Measles Prevention During the COVID-19 Pandemic

By Lauren Tailor

What is measles and why is it so contagious?

Measles is an extremely contagious respiratory viral infection that was the cause of major epidemics and 2.6 million deaths per year globally before the development of a vaccine in 1963. With a viral reproduction number of 12-18 (for comparison, Ebola has a reproduction number of 1.5-2.5), measles is the most infectious vaccine-preventable disease in the world. In fact, 95% of the community must be vaccinated in order for herd immunity to protect against disease within a region. Exposure to the virus may present as mild symptoms (high fevers, runny nose, cough, etc.), but can additionally include serious and fatal complications such as blindness, encephalitis, severe diarrhea, pneumonia, and death. Immunization activities for measles were restricted due to coronavirus, with healthcare workers focusing on COVID-19 campaigns. As such, the WHO and UNICEF are declaring an emergency call to action for measles prevention and response.

Why are the WHO and UNICEF declaring an emergency call to action?

While a safe and highly effective vaccine exists, many individuals in low-income nations remain unvaccinated. In 2019, over 850,000 cases of measles were reported globally, which is the highest number in two decades. In addition, the WHO predicts that more child deaths in Africa will be caused by measles rather than COVID-19. Due to the COVID-19 pandemic, many measles vaccination campaigns were suspended, with some countries falling to vaccination rates of 50%. Risk of contracting COVID-19 and mandatory lockdowns have also decreased vaccination rates even when resources are available. More than 94 million children have missed their measles vaccination as a result of the pause due to COVID-19, which will likely cause massive outbreaks if not mitigated.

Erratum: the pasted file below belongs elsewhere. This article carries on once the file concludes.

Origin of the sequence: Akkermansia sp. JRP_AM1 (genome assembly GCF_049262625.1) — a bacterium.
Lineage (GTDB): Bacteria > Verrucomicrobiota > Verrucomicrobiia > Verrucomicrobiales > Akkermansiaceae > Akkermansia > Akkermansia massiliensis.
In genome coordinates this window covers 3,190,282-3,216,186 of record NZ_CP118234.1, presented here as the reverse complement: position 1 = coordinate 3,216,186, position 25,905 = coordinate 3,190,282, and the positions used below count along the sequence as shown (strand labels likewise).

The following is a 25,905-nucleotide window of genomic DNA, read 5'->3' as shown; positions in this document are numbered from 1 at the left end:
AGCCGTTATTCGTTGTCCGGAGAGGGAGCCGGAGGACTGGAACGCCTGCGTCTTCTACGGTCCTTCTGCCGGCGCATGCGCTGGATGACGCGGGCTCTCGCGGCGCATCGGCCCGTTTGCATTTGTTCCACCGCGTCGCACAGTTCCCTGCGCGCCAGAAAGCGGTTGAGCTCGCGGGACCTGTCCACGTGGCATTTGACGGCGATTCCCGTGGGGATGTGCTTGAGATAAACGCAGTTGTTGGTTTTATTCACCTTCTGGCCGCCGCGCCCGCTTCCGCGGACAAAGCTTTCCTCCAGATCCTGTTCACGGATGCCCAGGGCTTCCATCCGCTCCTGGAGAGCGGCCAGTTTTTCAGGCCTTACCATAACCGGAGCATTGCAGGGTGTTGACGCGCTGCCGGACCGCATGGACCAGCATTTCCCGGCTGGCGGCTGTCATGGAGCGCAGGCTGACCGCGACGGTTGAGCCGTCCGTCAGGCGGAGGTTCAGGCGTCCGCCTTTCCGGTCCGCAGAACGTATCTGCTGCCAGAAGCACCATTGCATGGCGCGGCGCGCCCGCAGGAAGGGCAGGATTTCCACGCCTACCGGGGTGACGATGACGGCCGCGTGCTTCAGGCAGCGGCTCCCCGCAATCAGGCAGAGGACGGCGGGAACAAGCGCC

“We cannot allow the fight against one deadly disease to cause us to lose ground in the fight against other diseases. Addressing the global Covid-19 pandemic is critical. However, other deadly diseases also threaten the lives of millions of children in some of the poorest areas of the world,” said Henrietta Fore, UNICEF Executive Director. “That is why today we are urgently calling for global action from country leaders, donors and partners. We need additional financial resources to safely resume vaccination campaigns and prioritize immunisation systems that are critical to protect children and avert other epidemics besides Covid-19.”

What are the next steps?

Measles immunization activities have slowly restarted in some countries, but the costs of these campaigns have increased significantly due to the necessary COVID-19 safety measures that must be in place for healthcare workers and community members. A Measles Outbreak Strategic Response plan was created this year to help countries improve their outbreak preparedness. Thanks to this plan, Ethiopia organized a campaign to vaccinate 14.6 million children in July 2020. The Global Measles Rubella Laboratory Network is also involved in helping to provide laboratory space, equipment, staff, and tests necessary for COVID-19 testing. This network is the largest WHO-coordinated laboratory network, with facilities in almost all of the 194 WHO Member States.

In order to operate these services and improve measles vaccination campaigns, the WHO and UNICEF estimate an additional $255 million USD will be needed over the next three years.The WHO and UNICEF propose that this funding be used to build urgent vaccination campaigns and fill the gaps within currently operating systems. This funding for a global measles vaccine and immunization strategy is detailed in the “Immunization Agenda 2030”, which highlights the weaknesses in the current immunization systems. While several gaps in the immunization structure exist throughout the affected nations, the majority of this funding will be focused on the 45 countries at highest risk for outbreaks.

Dr. Tedros Adhanom Ghebreyesus, WHO Director-General, notes that, “unlike with Covid, we have the tools and knowledge to stop diseases such as polio and measles. What we need are the resources and commitments to put these tools and knowledge into action. If we do that, children’s lives will be saved.”


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